Greece is a region characterised by intense geodynamic activity that favours the circulation of hydrothermal fluids in the crust transporting volatiles from either the deep crust or the mantle to the surface. Elevated heat flow values are detectable at Sperchios Basin and North Euboea (central Greece), two areas defined by a system of deeply rooted extensional faults and Quaternary volcanic activity. This setting contributed to the formation of numerous hydrothermal systems, which are mostly expressed as CO2-rich thermal springs with intense bubbling. The CO2 output from six bubbling pools has been determined by flux measurements with the use of the floating chamber method. The highest bubbling CO2 output has been found at Thermopyles and Psoroneria (0.6 and 0.84 t/d, respectively), where the outgoing channels have an elevated flow (>250 l/s) of gas-charged water (>15 mmol/l of CO2). Although no bubbling is noticed along the stream, the CO2 content decreases by an order of magnitude after few hundreds of metres, indicating an intense degassing from the water. Taking into account the water flow and the amount of CO2 lost to the atmosphere, the CO2 output of the outgoing channels is quantified in 12.5 t/d for Thermopyles and 9.23 t/d for Psoroneria. Output estimation has also been made for the other springs of the area. The diffuse CO2 release from the outgoing channels has always been higher respect to that of the visible bubbling, suggesting that most of the degassing is “hidden”. Furthermore, the loss of CO2 from the water has determined a shift in dissolved carbonate species as demonstrated by the pH increase along the channel that led eventually to an oversaturation in carbonate minerals and therefore travertine deposition. The total CO2 output to the atmosphere of the study area is estimated at ~27 t/d, with the major contribution deriving from the degassing along the outflow channels of the thermal springs. Such output is comparable to that of the single active volcanic systems along the South Aegean Active Volcanic Arc and highlights the importance of “hidden” degassing along CO2-oversaturated streams.

D'Alessandro Walter, Li Vigni Lorenza, Gagliano Antonina Lisa, Calabrese Sergio, Kyriakopoulos Konstantinos, & Daskalopoulou Kyriaki (2020). CO2 release to the atmosphere from thermal springs of Sperchios Basin and northen Euboea (Greece): The contribution of "hidden" degassing. APPLIED GEOCHEMISTRY, 119 [10.1016/j.apgeochem.2020.104660].

CO2 release to the atmosphere from thermal springs of Sperchios Basin and northen Euboea (Greece): The contribution of "hidden" degassing

Li Vigni Lorenza;Gagliano Antonina Lisa;Calabrese Sergio;Daskalopoulou Kyriaki
2020

Abstract

Greece is a region characterised by intense geodynamic activity that favours the circulation of hydrothermal fluids in the crust transporting volatiles from either the deep crust or the mantle to the surface. Elevated heat flow values are detectable at Sperchios Basin and North Euboea (central Greece), two areas defined by a system of deeply rooted extensional faults and Quaternary volcanic activity. This setting contributed to the formation of numerous hydrothermal systems, which are mostly expressed as CO2-rich thermal springs with intense bubbling. The CO2 output from six bubbling pools has been determined by flux measurements with the use of the floating chamber method. The highest bubbling CO2 output has been found at Thermopyles and Psoroneria (0.6 and 0.84 t/d, respectively), where the outgoing channels have an elevated flow (>250 l/s) of gas-charged water (>15 mmol/l of CO2). Although no bubbling is noticed along the stream, the CO2 content decreases by an order of magnitude after few hundreds of metres, indicating an intense degassing from the water. Taking into account the water flow and the amount of CO2 lost to the atmosphere, the CO2 output of the outgoing channels is quantified in 12.5 t/d for Thermopyles and 9.23 t/d for Psoroneria. Output estimation has also been made for the other springs of the area. The diffuse CO2 release from the outgoing channels has always been higher respect to that of the visible bubbling, suggesting that most of the degassing is “hidden”. Furthermore, the loss of CO2 from the water has determined a shift in dissolved carbonate species as demonstrated by the pH increase along the channel that led eventually to an oversaturation in carbonate minerals and therefore travertine deposition. The total CO2 output to the atmosphere of the study area is estimated at ~27 t/d, with the major contribution deriving from the degassing along the outflow channels of the thermal springs. Such output is comparable to that of the single active volcanic systems along the South Aegean Active Volcanic Arc and highlights the importance of “hidden” degassing along CO2-oversaturated streams.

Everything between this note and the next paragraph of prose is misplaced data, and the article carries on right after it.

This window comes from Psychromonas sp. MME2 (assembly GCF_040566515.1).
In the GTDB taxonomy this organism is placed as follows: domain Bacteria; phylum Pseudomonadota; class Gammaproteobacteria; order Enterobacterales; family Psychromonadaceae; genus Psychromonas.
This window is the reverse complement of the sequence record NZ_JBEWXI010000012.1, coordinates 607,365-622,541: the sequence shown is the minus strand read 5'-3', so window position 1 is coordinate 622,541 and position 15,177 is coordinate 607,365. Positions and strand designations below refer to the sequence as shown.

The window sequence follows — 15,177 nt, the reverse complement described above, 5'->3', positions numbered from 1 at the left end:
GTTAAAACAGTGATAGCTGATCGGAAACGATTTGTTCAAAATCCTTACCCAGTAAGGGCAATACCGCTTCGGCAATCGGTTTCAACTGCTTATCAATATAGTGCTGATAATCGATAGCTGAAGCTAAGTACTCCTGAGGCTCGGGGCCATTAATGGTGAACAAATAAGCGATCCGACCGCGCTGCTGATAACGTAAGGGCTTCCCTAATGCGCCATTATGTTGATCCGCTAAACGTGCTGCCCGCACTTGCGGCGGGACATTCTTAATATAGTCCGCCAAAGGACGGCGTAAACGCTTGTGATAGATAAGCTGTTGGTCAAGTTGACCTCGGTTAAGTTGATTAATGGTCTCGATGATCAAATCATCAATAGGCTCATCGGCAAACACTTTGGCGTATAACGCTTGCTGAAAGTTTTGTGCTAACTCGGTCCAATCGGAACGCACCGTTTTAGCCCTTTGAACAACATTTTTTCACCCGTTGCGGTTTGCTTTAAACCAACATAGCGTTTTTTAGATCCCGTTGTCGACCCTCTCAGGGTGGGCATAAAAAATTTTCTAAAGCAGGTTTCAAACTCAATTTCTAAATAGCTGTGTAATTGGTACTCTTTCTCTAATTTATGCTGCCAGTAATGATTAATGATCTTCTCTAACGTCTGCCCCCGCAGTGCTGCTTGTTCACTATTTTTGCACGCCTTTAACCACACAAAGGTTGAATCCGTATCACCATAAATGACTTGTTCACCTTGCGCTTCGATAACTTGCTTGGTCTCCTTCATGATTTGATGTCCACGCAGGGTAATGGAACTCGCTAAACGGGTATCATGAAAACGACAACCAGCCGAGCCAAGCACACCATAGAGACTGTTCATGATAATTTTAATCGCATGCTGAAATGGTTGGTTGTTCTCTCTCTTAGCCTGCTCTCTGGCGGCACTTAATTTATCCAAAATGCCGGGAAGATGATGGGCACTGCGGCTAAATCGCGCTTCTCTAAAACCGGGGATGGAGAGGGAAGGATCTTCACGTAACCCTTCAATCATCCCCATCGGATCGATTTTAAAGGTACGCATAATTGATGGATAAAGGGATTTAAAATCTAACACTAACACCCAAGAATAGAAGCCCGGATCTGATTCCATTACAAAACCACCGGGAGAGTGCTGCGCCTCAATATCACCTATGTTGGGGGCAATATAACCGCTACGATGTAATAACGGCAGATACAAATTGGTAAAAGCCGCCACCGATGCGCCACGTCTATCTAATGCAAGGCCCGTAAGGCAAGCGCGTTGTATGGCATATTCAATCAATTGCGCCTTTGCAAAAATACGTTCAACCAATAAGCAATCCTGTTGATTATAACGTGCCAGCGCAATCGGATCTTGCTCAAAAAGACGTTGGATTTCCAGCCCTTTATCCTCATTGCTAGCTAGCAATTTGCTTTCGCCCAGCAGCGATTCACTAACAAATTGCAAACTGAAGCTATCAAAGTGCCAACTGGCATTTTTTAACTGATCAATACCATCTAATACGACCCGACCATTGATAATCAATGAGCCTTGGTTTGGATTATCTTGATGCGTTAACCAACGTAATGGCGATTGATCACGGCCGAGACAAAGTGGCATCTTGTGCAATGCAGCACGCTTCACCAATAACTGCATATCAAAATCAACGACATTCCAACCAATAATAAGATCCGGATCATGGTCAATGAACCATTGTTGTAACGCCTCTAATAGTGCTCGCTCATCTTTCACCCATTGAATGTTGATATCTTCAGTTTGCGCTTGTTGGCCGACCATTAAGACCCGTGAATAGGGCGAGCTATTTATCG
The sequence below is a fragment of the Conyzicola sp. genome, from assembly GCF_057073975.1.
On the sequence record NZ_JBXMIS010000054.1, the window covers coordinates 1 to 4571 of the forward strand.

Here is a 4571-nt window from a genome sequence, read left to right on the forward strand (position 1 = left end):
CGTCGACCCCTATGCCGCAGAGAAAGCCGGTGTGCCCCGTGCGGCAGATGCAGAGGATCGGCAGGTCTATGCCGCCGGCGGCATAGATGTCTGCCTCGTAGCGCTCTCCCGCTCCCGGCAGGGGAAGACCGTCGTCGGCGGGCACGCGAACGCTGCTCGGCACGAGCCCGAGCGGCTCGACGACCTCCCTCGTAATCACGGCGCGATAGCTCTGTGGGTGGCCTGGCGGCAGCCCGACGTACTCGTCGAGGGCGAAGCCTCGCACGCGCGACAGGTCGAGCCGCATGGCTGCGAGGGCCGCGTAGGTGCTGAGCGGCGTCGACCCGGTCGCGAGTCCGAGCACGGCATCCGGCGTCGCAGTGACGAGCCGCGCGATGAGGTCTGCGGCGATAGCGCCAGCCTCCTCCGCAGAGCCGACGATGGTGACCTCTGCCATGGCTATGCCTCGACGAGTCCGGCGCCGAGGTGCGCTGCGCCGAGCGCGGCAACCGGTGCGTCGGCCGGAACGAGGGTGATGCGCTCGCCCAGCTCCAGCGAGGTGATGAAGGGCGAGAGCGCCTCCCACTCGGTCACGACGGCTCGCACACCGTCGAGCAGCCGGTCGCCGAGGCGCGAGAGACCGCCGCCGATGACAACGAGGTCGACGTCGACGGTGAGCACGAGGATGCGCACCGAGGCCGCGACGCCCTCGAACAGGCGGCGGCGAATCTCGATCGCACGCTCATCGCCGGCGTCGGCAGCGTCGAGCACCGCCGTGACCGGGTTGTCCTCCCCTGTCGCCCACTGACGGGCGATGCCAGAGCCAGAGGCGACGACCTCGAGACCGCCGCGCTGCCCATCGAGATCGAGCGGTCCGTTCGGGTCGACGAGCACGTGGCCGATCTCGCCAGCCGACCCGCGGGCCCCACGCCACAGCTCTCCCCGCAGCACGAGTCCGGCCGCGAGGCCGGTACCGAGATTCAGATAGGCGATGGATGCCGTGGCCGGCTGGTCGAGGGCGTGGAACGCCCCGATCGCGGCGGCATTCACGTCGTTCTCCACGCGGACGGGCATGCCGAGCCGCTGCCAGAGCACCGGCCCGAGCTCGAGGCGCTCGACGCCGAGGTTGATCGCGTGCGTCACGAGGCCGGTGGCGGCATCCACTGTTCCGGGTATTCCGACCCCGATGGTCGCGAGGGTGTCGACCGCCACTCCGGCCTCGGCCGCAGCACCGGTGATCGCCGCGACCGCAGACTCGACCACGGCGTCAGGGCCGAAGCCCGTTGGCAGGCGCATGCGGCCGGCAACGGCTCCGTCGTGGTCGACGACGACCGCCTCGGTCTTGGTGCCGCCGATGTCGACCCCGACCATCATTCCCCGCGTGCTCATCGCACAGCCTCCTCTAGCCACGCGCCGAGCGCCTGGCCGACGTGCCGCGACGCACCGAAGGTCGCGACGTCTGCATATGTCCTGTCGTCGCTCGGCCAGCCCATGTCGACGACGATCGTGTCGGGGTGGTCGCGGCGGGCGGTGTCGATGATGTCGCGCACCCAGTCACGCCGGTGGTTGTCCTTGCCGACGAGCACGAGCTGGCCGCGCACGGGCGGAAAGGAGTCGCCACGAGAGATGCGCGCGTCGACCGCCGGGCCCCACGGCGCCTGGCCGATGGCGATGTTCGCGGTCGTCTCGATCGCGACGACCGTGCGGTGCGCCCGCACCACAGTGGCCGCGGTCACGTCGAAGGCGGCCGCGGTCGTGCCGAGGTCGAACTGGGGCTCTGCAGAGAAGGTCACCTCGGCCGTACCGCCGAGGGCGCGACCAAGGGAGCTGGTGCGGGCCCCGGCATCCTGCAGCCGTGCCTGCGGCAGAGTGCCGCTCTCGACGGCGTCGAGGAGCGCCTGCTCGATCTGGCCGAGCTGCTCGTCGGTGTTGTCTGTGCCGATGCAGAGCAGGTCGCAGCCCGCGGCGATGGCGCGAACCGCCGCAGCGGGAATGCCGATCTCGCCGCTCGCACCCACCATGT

Settore GEO/08 - Geochimica E Vulcanologia
D'Alessandro Walter, Li Vigni Lorenza, Gagliano Antonina Lisa, Calabrese Sergio, Kyriakopoulos Konstantinos, & Daskalopoulou Kyriaki (2020). CO2 release to the atmosphere from thermal springs of Sperchios Basin and northen Euboea (Greece): The contribution of "hidden" degassing. APPLIED GEOCHEMISTRY, 119 [10.1016/j.apgeochem.2020.104660].
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Utilizza questo identificativo per citare o creare un link a questo documento: http://hdl.handle.net/10447/480311
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